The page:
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Receivers could help Washington
INDIANAPOLIS -- Among the many problems the Washington Redskins faced last offseason, receiver was at the top of the list. Laveranues Coles and Rod Gardner wanted out and the team acquiesced by trading both players.
In return for Coles, the Redskins hit paydirt with Santana Moss, who had 84 catches and made the Pro Bowl. In return for Gardner, they got Carolina's seventh-round draft pick this year.
But as the NFL Scouting Combine continues today at RCA Dome, the Redskins -- at least in the eyes of many -- still need help at receiver. David Patten battled a knee injury and was limited to 22 catches, James Thrash is more of a special teams player/No. 4 receiver and the warranty on Taylor Jacobs should be expired.
Limited cap space and a thin free agent class leave it unlikely the Redskins will acquire a receiver next weekend. That leaves the draft for the Redskins to find a player who will bring size to the team. Moss and Patten are both 5-foot-10.
The Redskins don't have a first-round pick, because of the Jason Campbell transaction last year. By the time they select at No. 54, Ohio State's Santonio Holmes and Florida's Chad Jackson will be gone.
That leaves maybe not the most ballyhooed receivers, but a solid group nonetheless; players who could be capable of providing the Redskins with another weapon alongside Moss and Patten. Here are five receivers that could emerge this weekend:
1. Derek Hagan, Arizona State
Hagan (6-2, 208) ended his Sun Devil career the school's all-time leader in catches (258) and yards (3,939), passing current Redskins director of player development John Jefferson in both categories. He had 77 catches for 1,210 yards and eight touchdowns this season.
But a lackluster Senior Bowl week has some projecting Hagan has a second-round pick.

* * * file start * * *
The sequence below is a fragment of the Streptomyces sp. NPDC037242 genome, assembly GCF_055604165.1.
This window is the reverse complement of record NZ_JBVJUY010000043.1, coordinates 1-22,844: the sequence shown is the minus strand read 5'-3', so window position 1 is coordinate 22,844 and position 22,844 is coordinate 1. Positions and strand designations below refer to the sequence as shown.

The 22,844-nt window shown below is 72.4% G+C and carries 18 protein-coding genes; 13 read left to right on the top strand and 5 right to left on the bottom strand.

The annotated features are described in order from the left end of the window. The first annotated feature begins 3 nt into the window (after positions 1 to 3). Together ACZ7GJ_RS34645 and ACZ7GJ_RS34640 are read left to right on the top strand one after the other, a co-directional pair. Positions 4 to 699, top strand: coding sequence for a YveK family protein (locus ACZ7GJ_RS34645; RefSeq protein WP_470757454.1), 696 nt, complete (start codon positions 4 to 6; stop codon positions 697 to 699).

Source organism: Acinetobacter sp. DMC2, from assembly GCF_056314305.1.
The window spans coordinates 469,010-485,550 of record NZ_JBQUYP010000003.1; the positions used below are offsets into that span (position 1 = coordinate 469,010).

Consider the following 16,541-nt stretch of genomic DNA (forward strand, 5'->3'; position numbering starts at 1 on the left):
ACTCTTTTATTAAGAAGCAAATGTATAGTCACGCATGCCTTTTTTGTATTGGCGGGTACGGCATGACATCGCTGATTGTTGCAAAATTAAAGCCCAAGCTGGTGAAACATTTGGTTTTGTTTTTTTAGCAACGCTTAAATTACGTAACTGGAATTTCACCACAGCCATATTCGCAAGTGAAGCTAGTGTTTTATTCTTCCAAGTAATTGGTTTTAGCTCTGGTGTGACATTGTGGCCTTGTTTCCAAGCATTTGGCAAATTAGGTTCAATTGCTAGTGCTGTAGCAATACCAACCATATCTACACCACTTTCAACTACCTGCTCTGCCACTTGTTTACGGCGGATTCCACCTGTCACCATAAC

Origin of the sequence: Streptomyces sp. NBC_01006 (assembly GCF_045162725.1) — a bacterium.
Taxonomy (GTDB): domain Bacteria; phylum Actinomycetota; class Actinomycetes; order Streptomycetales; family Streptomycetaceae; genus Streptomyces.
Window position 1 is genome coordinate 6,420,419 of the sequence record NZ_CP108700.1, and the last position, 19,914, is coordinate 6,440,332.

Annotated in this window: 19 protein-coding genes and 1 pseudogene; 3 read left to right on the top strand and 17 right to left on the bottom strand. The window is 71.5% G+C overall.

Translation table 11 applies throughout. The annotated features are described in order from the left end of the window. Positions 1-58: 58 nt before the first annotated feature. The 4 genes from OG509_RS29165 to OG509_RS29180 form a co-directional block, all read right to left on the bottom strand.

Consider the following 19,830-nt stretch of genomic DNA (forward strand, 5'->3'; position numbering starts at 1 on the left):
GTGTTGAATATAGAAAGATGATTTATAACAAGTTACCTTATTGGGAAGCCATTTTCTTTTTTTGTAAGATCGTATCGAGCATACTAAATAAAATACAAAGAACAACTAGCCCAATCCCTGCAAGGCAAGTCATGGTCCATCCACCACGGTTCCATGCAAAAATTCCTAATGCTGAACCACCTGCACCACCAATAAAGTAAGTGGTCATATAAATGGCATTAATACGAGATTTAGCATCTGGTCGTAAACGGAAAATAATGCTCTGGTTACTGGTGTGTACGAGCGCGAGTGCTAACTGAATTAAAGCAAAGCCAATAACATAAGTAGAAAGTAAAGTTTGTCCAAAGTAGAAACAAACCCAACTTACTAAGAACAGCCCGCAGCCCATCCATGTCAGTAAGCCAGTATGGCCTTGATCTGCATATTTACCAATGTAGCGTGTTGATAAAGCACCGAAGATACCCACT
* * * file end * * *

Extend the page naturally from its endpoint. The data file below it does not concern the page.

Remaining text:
"They know I can catch the ball," he said. "I had four great years at Arizona State and one week of practice definitely shouldn't define me as a player. I felt like I could have done it but it comes down to concentrating better."
Hagan has trained with Olympic champion Michael Johnson to run a solid 40 time. He would provide the Redskins with a red zone threat who is big enough to catch the fade.
2. Martin Nance, Miami (Ohio)
Nance (6-4, 213) would automatically become the Redskins' biggest receiver. He caught passes from Ben Roethlisberger for two seasons at Miami and produced without him as well. Nance had 81 catches for 1,107 yards and 14 touchdowns last fall.
Nance is physical enough to go against linebackers in the slot but is confident he can go downfield.
"I can stretch the field but also make the catch underneath," he said. "And I can make plays after the catch. I don't consider myself just a possession guy. People who haven't seen me play will see a guy that's big and can make plays with the ball."
3. Demetrius Williams, Oregon
Williams (6-1, 197) is one inch shorter and six pounds heavier than his listing in the Ducks' media guide last season.
"There are a lot of guys bigger and stronger but I think I bring other things to the table," Williams said. "Our offense takes the tight end out of the game on third down and puts the ball in the receivers' hands."
4. Maurice Stovall, Notre Dame
Benefiting from the play calling of Charlie Weis and the arm of Brady Quinn, Stovall had a huge season for the Irish -- 69 catches for 1,149 yards and 11 touchdowns.
Like Nance, Stovall is big (6-5, 222) and proved effective in the red zone. The Redskins' main inside-the-20 option last season was H-back Chris Cooley.
5. Sinorice Moss, Miami (Fla.)
It would be a feel-good story -- the Redskins drafting Santana Moss' younger brother, but it wouldn't solve the need for a large receiver. Sinorice is 5-foot-8, 185 pounds.
Sinorice had 31 catches for 492 yards in his first three seasons, but led the Hurricanes with 37 receptions for 614 yards (and six touchdowns) as a senior. He fought ankle and knee injuries his first two years and didn't start until the second game of his junior year.
"I see some similarities between them," Redskins offensive coordinator Don Breaux said. "I was watching the Senior Bowl and on his touchdown, he made a great adjustment to the ball and then reached out at the last second to catch it."
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